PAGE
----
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Privacy Policy Considerations for Sports Marketers

Marketers of sporting events and products, like those in other industries, increasingly use customer data to promote events and products, to get to know their customers and fans, and to improve customer service. Last December the Federal Trade Commission (FTC) issued a report on privacy that provides specific suggestions about what a privacy policy should contain, and sports marketers may decide that it is time to update their privacy policy.

The main themes of the FTC report are that rapid changes in technology and marketers' adoption of these new technologies require a new privacy framework, and that companies that collect, share and use consumers' information are not doing enough to protect consumers' privacy.

Regarding privacy notices, the FTC criticized companies for using privacy notices that make it hard for consumers to understand what information is being collected, how it will be used and shared, if a person can opt-out of having information collected, and how to opt-out. The FTC also criticized companies for burying their privacy notices in user agreements or otherwise making them hard to find. In fact, the FTC recently announced the settlement of charges against a company for an inadequate privacy notice. The FTC alleged the company violated federal law by burying its privacy notice in the 30th paragraph of a long user agreement and providing only a vague statement about how it intended to use consumers' information.

The FTC's report does not have the force of law, but it should be seen as a collection of "best practices" as interpreted by the country's primary consumer protection agency.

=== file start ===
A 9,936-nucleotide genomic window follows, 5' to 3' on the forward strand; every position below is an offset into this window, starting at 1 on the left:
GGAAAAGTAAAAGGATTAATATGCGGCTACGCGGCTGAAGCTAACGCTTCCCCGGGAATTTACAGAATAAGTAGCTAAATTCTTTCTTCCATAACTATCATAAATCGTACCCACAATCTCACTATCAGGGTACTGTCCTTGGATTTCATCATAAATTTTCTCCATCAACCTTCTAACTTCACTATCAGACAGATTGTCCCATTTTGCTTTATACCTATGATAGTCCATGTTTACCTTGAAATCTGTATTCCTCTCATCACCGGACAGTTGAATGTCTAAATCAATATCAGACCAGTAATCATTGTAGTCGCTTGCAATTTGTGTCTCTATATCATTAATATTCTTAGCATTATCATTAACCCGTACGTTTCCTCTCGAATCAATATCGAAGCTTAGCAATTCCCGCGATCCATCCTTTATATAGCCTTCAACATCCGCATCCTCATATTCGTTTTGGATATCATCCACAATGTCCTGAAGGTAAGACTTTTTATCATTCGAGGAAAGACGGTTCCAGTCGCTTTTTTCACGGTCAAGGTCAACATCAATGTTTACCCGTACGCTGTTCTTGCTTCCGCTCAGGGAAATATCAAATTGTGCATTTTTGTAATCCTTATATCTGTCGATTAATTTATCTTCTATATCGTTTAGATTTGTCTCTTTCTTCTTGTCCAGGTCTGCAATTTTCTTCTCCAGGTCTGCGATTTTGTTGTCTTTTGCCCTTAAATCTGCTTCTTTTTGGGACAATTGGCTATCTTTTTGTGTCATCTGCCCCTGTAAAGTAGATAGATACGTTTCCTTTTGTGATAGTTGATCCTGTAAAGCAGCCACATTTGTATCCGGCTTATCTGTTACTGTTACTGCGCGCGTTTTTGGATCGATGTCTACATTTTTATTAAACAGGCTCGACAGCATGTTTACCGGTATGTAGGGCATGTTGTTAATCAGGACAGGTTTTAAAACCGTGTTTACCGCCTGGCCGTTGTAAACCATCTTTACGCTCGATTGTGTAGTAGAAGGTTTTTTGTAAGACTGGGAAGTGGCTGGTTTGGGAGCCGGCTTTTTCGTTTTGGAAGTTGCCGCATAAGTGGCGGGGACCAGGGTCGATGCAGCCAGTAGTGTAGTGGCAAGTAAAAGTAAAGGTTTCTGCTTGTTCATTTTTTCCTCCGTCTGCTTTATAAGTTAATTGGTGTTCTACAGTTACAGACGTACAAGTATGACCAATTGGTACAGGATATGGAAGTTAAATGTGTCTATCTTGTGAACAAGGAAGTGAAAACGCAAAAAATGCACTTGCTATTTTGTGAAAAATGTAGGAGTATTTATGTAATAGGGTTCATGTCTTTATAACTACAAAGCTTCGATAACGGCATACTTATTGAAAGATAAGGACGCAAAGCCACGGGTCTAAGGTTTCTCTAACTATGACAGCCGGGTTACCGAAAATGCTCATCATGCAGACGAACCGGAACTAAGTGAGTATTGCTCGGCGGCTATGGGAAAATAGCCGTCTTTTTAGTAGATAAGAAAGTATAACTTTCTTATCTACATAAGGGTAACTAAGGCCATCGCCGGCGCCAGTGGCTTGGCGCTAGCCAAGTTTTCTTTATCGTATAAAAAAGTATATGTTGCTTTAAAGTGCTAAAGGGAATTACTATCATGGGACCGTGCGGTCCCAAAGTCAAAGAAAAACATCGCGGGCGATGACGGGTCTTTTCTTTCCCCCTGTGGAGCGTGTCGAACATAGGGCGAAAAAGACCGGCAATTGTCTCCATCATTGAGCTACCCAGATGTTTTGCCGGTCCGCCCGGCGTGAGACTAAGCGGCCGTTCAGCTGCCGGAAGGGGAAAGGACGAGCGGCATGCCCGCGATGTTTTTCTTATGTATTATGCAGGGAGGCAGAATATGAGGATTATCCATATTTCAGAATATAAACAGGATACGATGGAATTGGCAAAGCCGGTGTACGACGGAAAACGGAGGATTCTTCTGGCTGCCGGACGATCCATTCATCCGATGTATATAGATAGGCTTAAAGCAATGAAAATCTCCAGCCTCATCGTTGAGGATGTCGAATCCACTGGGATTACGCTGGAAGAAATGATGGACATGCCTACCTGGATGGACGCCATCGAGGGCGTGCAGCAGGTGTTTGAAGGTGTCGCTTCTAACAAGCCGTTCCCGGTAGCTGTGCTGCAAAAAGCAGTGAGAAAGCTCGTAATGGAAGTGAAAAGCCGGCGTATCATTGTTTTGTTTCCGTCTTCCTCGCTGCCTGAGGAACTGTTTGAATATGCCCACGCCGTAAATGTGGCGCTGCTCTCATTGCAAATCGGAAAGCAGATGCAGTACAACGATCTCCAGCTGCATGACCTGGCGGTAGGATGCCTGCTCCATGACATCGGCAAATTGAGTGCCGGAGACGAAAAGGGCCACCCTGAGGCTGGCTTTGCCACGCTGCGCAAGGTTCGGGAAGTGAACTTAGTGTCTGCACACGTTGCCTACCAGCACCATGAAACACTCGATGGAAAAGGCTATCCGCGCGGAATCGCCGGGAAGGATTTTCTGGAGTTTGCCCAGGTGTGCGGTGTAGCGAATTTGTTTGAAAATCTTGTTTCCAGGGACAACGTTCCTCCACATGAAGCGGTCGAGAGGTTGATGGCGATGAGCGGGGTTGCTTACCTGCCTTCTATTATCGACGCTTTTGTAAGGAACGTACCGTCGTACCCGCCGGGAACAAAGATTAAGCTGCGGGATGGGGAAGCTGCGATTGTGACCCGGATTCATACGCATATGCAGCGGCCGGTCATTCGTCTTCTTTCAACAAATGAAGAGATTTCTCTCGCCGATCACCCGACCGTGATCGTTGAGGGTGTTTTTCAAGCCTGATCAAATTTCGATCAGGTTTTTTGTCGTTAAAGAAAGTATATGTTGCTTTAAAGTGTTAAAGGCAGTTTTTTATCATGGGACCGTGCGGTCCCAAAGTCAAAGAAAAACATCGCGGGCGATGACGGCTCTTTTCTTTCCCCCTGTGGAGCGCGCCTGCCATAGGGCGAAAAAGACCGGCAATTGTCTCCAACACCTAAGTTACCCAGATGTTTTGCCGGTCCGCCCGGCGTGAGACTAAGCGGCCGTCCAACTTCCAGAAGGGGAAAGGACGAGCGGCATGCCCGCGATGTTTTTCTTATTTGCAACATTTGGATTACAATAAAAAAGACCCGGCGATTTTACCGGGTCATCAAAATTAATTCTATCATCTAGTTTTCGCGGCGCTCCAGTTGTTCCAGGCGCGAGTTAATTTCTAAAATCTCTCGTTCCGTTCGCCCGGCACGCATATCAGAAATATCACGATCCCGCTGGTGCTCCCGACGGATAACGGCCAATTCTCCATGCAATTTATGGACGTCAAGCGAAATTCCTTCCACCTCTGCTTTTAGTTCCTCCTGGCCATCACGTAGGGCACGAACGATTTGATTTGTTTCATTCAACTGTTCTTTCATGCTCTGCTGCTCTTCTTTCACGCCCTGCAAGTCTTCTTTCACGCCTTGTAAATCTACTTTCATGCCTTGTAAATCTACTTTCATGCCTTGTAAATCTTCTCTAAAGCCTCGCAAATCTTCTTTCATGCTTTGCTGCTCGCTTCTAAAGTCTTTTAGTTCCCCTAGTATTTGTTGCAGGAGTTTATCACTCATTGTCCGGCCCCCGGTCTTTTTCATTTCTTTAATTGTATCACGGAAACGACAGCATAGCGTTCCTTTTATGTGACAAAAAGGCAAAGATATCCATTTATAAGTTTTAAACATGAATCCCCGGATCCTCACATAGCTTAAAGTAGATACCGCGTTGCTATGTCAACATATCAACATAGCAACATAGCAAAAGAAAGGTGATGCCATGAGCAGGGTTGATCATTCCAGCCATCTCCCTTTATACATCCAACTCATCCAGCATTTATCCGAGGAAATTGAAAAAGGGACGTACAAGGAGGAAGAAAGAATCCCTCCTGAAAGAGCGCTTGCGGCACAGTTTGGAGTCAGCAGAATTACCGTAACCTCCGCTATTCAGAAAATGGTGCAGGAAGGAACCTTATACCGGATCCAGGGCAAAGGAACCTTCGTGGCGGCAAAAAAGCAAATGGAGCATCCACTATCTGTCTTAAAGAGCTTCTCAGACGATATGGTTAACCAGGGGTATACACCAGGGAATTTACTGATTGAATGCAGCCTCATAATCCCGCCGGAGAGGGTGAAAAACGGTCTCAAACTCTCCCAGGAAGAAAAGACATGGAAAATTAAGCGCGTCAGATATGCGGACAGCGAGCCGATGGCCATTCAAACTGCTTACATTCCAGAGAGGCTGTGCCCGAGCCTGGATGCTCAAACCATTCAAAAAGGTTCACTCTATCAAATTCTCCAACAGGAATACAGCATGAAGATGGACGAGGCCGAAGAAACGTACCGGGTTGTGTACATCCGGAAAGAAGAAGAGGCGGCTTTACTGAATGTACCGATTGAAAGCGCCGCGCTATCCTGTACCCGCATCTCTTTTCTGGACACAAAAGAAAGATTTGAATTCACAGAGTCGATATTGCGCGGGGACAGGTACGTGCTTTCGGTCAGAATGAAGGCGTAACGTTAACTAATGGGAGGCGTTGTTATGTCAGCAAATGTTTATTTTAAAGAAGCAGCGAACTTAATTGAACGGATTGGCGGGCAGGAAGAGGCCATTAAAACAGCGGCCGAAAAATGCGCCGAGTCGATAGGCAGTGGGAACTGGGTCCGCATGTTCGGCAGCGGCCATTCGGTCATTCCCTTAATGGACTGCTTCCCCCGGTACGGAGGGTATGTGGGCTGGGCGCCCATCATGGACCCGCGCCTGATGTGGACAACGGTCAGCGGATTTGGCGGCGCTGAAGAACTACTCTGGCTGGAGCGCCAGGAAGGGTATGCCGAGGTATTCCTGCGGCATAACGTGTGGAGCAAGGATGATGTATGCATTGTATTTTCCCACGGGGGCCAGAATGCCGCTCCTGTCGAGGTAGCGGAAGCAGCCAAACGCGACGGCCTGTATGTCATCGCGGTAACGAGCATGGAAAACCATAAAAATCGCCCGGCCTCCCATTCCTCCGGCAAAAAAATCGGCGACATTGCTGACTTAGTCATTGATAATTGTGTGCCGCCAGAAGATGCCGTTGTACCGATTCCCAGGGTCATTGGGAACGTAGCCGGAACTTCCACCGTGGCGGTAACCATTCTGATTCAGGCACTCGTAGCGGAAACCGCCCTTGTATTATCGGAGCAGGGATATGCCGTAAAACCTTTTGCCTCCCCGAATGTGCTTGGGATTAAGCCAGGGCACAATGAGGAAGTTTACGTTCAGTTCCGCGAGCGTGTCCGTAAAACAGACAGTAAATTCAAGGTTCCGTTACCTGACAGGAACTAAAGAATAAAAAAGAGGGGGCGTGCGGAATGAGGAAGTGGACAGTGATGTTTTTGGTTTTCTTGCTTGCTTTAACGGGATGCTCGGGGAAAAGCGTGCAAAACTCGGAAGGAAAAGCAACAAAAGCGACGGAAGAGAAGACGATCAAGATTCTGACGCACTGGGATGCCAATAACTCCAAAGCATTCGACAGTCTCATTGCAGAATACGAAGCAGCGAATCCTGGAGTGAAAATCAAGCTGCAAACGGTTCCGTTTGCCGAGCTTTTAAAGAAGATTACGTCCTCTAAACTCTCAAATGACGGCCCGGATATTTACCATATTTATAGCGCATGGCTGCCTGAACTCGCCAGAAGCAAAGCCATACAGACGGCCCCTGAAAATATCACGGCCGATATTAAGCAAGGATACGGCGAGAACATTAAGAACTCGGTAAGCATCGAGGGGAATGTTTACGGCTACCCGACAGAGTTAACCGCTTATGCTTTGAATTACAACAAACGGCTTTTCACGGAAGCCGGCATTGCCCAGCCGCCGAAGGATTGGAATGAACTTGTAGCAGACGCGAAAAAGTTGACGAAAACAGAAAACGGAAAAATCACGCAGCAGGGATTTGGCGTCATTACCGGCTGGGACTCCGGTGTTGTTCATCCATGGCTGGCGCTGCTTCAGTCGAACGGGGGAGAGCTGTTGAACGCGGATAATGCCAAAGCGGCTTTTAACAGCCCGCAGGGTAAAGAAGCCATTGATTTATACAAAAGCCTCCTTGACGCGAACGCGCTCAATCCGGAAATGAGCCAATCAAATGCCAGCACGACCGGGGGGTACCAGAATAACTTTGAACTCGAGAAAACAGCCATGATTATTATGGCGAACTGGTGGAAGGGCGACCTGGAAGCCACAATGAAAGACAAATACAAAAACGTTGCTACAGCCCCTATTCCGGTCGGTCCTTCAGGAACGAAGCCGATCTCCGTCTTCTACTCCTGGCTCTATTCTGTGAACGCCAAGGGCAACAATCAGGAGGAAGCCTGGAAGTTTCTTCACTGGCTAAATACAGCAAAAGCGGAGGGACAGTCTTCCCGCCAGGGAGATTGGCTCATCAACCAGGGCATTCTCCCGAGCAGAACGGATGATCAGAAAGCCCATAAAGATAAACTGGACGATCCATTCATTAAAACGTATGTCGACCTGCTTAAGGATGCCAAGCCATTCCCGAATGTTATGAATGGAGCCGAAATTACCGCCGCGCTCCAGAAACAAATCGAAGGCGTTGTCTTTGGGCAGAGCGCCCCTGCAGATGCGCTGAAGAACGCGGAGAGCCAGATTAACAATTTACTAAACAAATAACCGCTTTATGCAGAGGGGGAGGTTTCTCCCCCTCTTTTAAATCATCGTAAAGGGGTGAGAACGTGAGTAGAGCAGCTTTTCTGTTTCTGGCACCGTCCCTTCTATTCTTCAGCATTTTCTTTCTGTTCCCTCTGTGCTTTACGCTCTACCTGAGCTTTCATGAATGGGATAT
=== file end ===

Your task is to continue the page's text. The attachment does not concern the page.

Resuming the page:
• The FTC wants companies to provide a description of their privacy practices that is short, easy to understand, and easy to find.
  • The FTC also wants companies to offer consumers a chance to see the data collected about them, and in some cases allow consumers to collect or delete such data.
  • The FTC is not requiring companies to offer an opt-out to everyone, but for companies that do provide consumers with the choice of opting-out of all or part of their information collection, the FTC wants companies to tell consumers about that choice up front.

For example, the FTC said where a company has a relationship with a consumer (or fan), the choice mechanism should be offered at the point when the consumer is providing data or otherwise engaging with the company.

  •  In the context of an online retailer, the disclosure and choice mechanism should appear clearly and conspicuously on the page on which the consumer types in his or her personal information.
  • With respect to social media services, if consumer information will be conveyed to a third-party application developer, the notice-and-choice mechanism should appear at the time the consumer is deciding whether to use the application and, in any event, before the application obtains the consumer's information.